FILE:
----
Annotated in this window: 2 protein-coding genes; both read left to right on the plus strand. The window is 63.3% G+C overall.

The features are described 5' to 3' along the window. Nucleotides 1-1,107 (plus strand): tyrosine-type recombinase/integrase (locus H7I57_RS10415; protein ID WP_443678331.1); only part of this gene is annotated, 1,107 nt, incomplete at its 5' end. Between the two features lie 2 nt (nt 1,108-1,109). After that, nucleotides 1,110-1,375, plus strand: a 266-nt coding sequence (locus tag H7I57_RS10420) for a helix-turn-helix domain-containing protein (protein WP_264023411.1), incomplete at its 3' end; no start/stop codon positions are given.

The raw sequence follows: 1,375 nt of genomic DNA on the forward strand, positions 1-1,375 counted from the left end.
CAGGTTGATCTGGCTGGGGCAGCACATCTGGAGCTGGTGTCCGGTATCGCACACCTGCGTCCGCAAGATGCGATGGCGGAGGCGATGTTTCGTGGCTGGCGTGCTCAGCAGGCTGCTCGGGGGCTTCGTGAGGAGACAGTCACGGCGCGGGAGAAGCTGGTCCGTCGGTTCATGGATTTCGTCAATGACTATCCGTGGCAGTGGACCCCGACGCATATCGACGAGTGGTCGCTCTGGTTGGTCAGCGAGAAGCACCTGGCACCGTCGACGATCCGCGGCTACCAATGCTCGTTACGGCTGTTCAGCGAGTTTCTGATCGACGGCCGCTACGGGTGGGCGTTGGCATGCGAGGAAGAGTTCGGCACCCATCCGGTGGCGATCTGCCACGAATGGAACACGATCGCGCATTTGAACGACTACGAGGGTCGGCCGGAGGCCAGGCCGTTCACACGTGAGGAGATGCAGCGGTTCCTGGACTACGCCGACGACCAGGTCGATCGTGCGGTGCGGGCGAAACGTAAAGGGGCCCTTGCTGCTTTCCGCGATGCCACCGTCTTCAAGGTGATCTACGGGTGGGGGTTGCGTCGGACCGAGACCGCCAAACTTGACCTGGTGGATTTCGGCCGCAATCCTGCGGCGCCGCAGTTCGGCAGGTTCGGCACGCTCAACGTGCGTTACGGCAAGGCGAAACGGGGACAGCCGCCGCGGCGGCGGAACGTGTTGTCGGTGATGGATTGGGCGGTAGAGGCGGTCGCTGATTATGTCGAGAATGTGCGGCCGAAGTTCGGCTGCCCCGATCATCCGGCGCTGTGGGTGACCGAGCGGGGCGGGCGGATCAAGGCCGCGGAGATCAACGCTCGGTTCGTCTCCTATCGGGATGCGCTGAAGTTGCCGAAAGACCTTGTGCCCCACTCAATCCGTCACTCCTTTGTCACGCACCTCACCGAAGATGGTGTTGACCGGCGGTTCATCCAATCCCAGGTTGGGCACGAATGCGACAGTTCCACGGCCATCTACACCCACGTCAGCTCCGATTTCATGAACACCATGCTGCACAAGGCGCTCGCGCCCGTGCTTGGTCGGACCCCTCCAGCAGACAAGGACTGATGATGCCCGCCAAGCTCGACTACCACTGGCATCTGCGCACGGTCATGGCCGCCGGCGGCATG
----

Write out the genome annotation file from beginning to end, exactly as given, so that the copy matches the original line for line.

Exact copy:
Annotated in this window: 2 protein-coding genes; both read left to right on the plus strand. The window is 63.3% G+C overall.

The features are described 5' to 3' along the window. Nucleotides 1-1,107 (plus strand): tyrosine-type recombinase/integrase (locus H7I57_RS10415; protein ID WP_443678331.1); only part of this gene is annotated, 1,107 nt, incomplete at its 5' end. Between the two features lie 2 nt (nt 1,108-1,109). After that, nucleotides 1,110-1,375, plus strand: a 266-nt coding sequence (locus tag H7I57_RS10420) for a helix-turn-helix domain-containing protein (protein WP_264023411.1), incomplete at its 3' end; no start/stop codon positions are given.

The raw sequence follows: 1,375 nt of genomic DNA on the forward strand, positions 1-1,375 counted from the left end.
CAGGTTGATCTGGCTGGGGCAGCACATCTGGAGCTGGTGTCCGGTATCGCACACCTGCGTCCGCAAGATGCGATGGCGGAGGCGATGTTTCGTGGCTGGCGTGCTCAGCAGGCTGCTCGGGGGCTTCGTGAGGAGACAGTCACGGCGCGGGAGAAGCTGGTCCGTCGGTTCATGGATTTCGTCAATGACTATCCGTGGCAGTGGACCCCGACGCATATCGACGAGTGGTCGCTCTGGTTGGTCAGCGAGAAGCACCTGGCACCGTCGACGATCCGCGGCTACCAATGCTCGTTACGGCTGTTCAGCGAGTTTCTGATCGACGGCCGCTACGGGTGGGCGTTGGCATGCGAGGAAGAGTTCGGCACCCATCCGGTGGCGATCTGCCACGAATGGAACACGATCGCGCATTTGAACGACTACGAGGGTCGGCCGGAGGCCAGGCCGTTCACACGTGAGGAGATGCAGCGGTTCCTGGACTACGCCGACGACCAGGTCGATCGTGCGGTGCGGGCGAAACGTAAAGGGGCCCTTGCTGCTTTCCGCGATGCCACCGTCTTCAAGGTGATCTACGGGTGGGGGTTGCGTCGGACCGAGACCGCCAAACTTGACCTGGTGGATTTCGGCCGCAATCCTGCGGCGCCGCAGTTCGGCAGGTTCGGCACGCTCAACGTGCGTTACGGCAAGGCGAAACGGGGACAGCCGCCGCGGCGGCGGAACGTGTTGTCGGTGATGGATTGGGCGGTAGAGGCGGTCGCTGATTATGTCGAGAATGTGCGGCCGAAGTTCGGCTGCCCCGATCATCCGGCGCTGTGGGTGACCGAGCGGGGCGGGCGGATCAAGGCCGCGGAGATCAACGCTCGGTTCGTCTCCTATCGGGATGCGCTGAAGTTGCCGAAAGACCTTGTGCCCCACTCAATCCGTCACTCCTTTGTCACGCACCTCACCGAAGATGGTGTTGACCGGCGGTTCATCCAATCCCAGGTTGGGCACGAATGCGACAGTTCCACGGCCATCTACACCCACGTCAGCTCCGATTTCATGAACACCATGCTGCACAAGGCGCTCGCGCCCGTGCTTGGTCGGACCCCTCCAGCAGACAAGGACTGATGATGCCCGCCAAGCTCGACTACCACTGGCATCTGCGCACGGTCATGGCCGCCGGCGGCATG